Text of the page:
Pergolas help shade outdoor living spaces, whether they are room size or small seating areas. Adding plants that can climb the pergola will provide a roof to deepen the shade during summer and still allow light to pass through during winter. Pergola support posts must be secured with galvanized anchors set into concrete slabs or patios that are partially constructed. A masonry drill bit and a hammer drill chuck are two specialty tools required to get the job done.
Things You'll Need
- Steel post-base anchors
- Marking pen
- Power drill
- Hammer drill chuck
- 3/16-inch masonry drill bit
- 1/4-inch concrete anchor bolts
- Post level
- Scrap wood
Lay out the pergola's design to determine where its posts must stand on the patio. Using a post-base anchor as a guide, outline the concrete with a marker where the anchor must be located for each post. Mark the locations of bolts inside the outline.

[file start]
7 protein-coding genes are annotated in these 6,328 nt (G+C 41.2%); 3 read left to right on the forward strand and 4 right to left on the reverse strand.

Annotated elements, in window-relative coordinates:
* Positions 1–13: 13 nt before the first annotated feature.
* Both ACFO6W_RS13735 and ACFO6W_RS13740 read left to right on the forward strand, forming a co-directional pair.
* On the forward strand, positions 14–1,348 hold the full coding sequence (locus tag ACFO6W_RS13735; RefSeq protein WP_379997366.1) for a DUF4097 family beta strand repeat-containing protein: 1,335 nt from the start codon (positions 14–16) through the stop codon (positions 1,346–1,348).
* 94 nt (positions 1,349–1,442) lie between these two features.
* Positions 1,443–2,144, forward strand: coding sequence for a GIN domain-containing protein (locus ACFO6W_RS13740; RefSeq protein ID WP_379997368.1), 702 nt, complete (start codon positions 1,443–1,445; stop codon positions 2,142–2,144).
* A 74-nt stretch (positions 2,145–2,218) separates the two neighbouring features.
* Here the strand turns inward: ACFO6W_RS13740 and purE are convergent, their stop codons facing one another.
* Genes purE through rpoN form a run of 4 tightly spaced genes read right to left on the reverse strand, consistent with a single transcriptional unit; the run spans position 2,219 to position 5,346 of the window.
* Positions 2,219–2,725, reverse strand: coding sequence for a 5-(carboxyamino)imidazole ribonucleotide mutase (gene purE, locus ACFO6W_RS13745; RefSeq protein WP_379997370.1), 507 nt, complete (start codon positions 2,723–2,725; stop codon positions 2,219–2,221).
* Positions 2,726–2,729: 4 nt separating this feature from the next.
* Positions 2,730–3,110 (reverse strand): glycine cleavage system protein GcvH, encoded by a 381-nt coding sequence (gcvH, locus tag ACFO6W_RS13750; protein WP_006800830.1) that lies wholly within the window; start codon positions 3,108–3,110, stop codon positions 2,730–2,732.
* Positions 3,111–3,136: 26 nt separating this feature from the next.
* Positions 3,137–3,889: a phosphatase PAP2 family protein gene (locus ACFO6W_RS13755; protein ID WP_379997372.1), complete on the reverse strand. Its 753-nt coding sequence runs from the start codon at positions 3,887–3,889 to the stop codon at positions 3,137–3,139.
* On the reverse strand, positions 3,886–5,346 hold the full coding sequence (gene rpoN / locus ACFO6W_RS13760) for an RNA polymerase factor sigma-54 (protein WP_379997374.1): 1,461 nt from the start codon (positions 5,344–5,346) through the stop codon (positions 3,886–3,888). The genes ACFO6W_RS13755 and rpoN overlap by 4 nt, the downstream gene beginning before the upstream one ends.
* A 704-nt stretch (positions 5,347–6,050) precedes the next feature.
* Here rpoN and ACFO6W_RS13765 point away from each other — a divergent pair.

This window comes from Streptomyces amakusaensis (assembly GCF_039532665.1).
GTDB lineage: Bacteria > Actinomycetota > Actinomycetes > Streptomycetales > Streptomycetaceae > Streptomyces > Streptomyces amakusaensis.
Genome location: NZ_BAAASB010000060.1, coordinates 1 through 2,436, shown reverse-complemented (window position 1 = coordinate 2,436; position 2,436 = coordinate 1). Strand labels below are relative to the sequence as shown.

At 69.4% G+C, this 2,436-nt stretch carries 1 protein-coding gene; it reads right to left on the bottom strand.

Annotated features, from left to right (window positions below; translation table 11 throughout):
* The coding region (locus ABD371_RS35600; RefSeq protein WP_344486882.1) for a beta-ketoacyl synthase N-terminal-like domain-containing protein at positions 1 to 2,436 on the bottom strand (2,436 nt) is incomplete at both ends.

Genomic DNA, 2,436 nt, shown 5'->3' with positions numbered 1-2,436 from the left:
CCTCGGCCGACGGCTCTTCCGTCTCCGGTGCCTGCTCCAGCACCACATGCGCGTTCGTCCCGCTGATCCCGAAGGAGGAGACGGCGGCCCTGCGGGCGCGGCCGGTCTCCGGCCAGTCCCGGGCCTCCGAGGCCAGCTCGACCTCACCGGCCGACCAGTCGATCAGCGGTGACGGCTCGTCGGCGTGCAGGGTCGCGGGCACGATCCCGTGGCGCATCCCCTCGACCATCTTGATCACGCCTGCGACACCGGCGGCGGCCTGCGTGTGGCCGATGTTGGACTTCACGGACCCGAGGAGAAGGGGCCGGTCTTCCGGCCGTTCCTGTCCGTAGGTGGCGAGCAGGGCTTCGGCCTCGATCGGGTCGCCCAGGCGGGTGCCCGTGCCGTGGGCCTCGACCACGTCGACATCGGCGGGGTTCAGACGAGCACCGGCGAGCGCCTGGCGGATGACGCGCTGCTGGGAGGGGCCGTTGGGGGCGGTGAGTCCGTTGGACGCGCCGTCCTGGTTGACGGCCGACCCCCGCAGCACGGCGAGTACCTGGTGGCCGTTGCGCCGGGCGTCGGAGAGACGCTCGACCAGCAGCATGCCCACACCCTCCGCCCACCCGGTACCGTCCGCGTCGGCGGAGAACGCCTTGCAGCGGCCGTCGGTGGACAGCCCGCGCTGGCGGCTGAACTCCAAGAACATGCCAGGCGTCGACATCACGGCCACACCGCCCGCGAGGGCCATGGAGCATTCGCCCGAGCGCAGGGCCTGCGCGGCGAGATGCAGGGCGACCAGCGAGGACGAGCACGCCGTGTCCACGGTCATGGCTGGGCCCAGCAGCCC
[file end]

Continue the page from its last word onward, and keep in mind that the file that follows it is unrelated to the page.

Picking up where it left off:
Drill pilot holes with a 3/16-inch masonry bit mounted in a hammer chuck attached to a power dill. Hammer chucks provide a dual boring action because the bit will both rotate into the concrete and "hammer" into it. This will result in a cleaner and faster drilled hole with less likelihood of chipping the surrounding concrete.
Place an anchor base onto the concrete and drive 1/4-inch-wide concrete anchor bolts through the base and into the concrete. These special bolts, typically blue, are designed to hold objects firm in concrete. The bolts also should measure about 1-1/2 inches long.
Set a post into the post-base anchor. Plumb the post by attaching a post level. This is a type of level that measures plumb in both directions at the same time. Post levels have two glass bubbles that meet at a 90-degree angle. They save time because both readings are displayed simultaneously. They also can strap to a post and be used by one person instead of requiring a helper.
Hammer nails through the pre-drilled holes in the post's base and into the post to secure it in place.
Repeat Steps 2 through 5 for the remaining pergola posts.
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